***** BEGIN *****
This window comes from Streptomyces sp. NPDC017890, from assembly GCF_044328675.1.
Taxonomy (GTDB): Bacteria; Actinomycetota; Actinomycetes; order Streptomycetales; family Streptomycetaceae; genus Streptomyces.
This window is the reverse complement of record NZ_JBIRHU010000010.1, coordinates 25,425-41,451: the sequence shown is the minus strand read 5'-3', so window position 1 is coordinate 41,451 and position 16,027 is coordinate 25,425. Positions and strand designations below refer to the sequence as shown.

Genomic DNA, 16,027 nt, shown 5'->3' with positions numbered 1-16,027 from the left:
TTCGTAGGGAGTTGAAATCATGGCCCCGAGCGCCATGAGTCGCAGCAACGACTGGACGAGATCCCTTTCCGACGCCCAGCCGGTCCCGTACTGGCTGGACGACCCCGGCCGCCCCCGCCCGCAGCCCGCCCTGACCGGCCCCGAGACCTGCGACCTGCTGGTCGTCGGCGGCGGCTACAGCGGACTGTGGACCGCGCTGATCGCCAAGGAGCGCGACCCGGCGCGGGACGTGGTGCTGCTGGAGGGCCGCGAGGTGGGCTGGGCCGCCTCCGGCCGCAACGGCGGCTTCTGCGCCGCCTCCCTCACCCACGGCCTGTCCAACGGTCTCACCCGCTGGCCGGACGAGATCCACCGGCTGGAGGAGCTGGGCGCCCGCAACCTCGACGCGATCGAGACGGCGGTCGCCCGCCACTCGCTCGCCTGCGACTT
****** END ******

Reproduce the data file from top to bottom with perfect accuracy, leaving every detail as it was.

This window comes from Streptomyces sp. NPDC017890, from assembly GCF_044328675.1.
Taxonomy (GTDB): Bacteria; Actinomycetota; Actinomycetes; order Streptomycetales; family Streptomycetaceae; genus Streptomyces.
This window is the reverse complement of record NZ_JBIRHU010000010.1, coordinates 25,425-41,451: the sequence shown is the minus strand read 5'-3', so window position 1 is coordinate 41,451 and position 16,027 is coordinate 25,425. Positions and strand designations below refer to the sequence as shown.

Genomic DNA, 16,027 nt, shown 5'->3' with positions numbered 1-16,027 from the left:
TTCGTAGGGAGTTGAAATCATGGCCCCGAGCGCCATGAGTCGCAGCAACGACTGGACGAGATCCCTTTCCGACGCCCAGCCGGTCCCGTACTGGCTGGACGACCCCGGCCGCCCCCGCCCGCAGCCCGCCCTGACCGGCCCCGAGACCTGCGACCTGCTGGTCGTCGGCGGCGGCTACAGCGGACTGTGGACCGCGCTGATCGCCAAGGAGCGCGACCCGGCGCGGGACGTGGTGCTGCTGGAGGGCCGCGAGGTGGGCTGGGCCGCCTCCGGCCGCAACGGCGGCTTCTGCGCCGCCTCCCTCACCCACGGCCTGTCCAACGGTCTCACCCGCTGGCCGGACGAGATCCACCGGCTGGAGGAGCTGGGCGCCCGCAACCTCGACGCGATCGAGACGGCGGTCGCCCGCCACTCGCTCGCCTGCGACTT